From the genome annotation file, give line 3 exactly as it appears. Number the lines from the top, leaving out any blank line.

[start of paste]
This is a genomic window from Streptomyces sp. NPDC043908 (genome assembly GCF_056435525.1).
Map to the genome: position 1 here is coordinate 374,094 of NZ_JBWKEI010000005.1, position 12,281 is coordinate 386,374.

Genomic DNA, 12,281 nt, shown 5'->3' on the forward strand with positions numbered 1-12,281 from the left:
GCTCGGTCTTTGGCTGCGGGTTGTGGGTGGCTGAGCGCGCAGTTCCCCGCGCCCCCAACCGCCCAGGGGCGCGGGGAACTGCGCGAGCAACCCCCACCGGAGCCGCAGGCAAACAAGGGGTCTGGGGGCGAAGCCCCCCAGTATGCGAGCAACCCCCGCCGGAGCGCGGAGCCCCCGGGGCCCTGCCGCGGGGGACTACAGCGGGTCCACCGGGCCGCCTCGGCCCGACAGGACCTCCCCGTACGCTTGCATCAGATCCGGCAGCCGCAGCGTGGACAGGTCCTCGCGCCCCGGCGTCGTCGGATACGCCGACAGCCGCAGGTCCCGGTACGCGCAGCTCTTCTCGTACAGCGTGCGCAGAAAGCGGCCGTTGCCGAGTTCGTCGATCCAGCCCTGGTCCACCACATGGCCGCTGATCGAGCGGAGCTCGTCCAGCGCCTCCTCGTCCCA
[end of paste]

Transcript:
Genomic DNA, 12,281 nt, shown 5'->3' on the forward strand with positions numbered 1-12,281 from the left: